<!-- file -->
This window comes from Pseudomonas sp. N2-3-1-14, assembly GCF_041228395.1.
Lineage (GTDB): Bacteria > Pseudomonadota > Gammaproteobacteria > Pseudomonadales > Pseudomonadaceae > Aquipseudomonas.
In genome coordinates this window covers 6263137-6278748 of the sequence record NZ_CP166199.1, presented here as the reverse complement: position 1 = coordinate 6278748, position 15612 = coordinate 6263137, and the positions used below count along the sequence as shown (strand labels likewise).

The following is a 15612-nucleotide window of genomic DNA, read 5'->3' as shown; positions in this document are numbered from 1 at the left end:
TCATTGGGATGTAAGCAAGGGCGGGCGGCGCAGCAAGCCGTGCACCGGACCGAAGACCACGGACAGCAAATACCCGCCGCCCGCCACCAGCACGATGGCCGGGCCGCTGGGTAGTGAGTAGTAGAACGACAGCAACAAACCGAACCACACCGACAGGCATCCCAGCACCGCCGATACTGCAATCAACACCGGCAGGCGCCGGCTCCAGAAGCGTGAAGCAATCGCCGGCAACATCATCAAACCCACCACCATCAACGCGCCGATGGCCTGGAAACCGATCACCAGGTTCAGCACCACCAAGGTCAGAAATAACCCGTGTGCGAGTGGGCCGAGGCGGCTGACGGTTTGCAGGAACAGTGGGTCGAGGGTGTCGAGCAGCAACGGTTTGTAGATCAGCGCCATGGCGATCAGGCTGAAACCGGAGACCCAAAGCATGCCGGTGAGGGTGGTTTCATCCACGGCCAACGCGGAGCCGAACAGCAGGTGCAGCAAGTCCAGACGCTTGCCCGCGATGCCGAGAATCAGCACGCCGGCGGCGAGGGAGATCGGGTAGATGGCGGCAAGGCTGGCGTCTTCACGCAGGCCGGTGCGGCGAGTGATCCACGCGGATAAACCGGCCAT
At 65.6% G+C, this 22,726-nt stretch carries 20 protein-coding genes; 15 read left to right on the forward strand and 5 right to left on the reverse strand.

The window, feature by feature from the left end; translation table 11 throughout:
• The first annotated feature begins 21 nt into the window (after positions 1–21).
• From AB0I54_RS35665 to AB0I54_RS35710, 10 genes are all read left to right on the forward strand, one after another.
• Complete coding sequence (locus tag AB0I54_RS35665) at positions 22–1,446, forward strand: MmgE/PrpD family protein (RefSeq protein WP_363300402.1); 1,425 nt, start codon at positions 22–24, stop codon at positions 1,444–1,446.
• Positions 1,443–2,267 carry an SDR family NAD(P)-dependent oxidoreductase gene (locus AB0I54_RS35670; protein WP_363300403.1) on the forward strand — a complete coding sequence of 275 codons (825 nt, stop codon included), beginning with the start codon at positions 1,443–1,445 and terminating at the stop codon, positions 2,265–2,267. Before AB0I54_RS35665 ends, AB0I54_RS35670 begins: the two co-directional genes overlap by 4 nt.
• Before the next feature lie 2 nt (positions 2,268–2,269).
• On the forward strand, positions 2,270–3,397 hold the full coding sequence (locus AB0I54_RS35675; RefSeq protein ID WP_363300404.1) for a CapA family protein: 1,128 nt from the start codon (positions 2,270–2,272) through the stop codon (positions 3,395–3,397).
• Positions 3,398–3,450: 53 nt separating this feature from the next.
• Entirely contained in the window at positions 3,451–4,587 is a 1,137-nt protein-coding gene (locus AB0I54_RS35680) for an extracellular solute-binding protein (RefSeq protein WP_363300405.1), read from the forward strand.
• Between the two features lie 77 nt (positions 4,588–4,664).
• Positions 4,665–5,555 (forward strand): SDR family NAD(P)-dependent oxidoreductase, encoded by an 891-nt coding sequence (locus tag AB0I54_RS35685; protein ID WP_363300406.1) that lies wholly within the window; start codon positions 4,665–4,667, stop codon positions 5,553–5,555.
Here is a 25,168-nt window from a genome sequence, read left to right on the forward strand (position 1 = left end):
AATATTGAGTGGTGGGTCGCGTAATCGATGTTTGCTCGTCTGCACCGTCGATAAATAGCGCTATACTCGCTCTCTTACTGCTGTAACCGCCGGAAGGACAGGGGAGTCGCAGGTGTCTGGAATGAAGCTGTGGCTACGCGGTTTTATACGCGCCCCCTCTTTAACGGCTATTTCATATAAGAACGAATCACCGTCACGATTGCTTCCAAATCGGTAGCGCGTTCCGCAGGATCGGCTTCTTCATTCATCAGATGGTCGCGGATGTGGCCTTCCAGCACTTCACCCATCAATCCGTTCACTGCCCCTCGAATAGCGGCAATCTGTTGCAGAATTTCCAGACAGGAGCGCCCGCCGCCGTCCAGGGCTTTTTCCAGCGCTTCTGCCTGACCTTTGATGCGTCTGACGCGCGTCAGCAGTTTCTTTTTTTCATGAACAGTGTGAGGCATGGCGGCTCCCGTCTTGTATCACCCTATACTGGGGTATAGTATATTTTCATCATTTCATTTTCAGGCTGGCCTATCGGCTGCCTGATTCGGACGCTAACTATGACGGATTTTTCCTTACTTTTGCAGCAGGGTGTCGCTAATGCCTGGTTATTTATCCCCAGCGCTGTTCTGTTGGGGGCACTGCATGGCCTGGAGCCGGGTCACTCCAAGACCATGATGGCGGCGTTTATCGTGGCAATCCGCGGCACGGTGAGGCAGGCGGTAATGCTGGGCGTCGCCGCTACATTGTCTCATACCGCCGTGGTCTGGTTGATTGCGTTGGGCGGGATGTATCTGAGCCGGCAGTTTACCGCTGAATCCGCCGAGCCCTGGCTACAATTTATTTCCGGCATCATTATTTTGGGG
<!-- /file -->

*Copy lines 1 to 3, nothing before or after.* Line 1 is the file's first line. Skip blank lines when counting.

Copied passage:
This window comes from Pseudomonas sp. N2-3-1-14, assembly GCF_041228395.1.
Lineage (GTDB): Bacteria > Pseudomonadota > Gammaproteobacteria > Pseudomonadales > Pseudomonadaceae > Aquipseudomonas.
In genome coordinates this window covers 6263137-6278748 of the sequence record NZ_CP166199.1, presented here as the reverse complement: position 1 = coordinate 6278748, position 15612 = coordinate 6263137, and the positions used below count along the sequence as shown (strand labels likewise).